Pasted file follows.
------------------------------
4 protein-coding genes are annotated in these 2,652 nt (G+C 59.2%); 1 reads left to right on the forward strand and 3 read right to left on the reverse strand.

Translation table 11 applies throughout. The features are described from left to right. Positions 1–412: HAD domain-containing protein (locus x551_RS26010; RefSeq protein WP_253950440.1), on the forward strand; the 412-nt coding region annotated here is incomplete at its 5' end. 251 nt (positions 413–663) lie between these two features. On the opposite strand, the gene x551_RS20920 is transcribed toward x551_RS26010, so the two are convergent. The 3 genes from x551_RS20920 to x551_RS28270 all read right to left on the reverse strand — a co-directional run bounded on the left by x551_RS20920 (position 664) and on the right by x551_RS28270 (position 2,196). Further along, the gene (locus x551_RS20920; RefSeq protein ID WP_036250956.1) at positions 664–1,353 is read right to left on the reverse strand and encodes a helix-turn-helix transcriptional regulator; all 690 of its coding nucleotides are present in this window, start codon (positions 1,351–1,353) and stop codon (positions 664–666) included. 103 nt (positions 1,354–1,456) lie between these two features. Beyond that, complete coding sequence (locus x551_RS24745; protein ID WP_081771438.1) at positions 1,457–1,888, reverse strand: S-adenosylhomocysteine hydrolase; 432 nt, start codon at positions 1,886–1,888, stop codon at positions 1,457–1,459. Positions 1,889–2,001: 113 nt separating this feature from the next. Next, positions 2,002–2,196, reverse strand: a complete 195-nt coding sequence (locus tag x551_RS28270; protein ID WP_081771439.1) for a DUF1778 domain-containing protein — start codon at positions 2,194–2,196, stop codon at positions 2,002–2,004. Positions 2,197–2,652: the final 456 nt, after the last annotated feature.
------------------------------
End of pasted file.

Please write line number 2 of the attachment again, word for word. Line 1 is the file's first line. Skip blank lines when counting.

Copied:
Translation table 11 applies throughout. The features are described from left to right. Positions 1–412: HAD domain-containing protein (locus x551_RS26010; RefSeq protein WP_253950440.1), on the forward strand; the 412-nt coding region annotated here is incomplete at its 5' end. 251 nt (positions 413–663) lie between these two features. On the opposite strand, the gene x551_RS20920 is transcribed toward x551_RS26010, so the two are convergent. The 3 genes from x551_RS20920 to x551_RS28270 all read right to left on the reverse strand — a co-directional run bounded on the left by x551_RS20920 (position 664) and on the right by x551_RS28270 (position 2,196). Further along, the gene (locus x551_RS20920; RefSeq protein ID WP_036250956.1) at positions 664–1,353 is read right to left on the reverse strand and encodes a helix-turn-helix transcriptional regulator; all 690 of its coding nucleotides are present in this window, start codon (positions 1,351–1,353) and stop codon (positions 664–666) included. 103 nt (positions 1,354–1,456) lie between these two features. Beyond that, complete coding sequence (locus x551_RS24745; protein ID WP_081771438.1) at positions 1,457–1,888, reverse strand: S-adenosylhomocysteine hydrolase; 432 nt, start codon at positions 1,886–1,888, stop codon at positions 1,457–1,459. Positions 1,889–2,001: 113 nt separating this feature from the next. Next, positions 2,002–2,196, reverse strand: a complete 195-nt coding sequence (locus tag x551_RS28270; protein ID WP_081771439.1) for a DUF1778 domain-containing protein — start codon at positions 2,194–2,196, stop codon at positions 2,002–2,004. Positions 2,197–2,652: the final 456 nt, after the last annotated feature.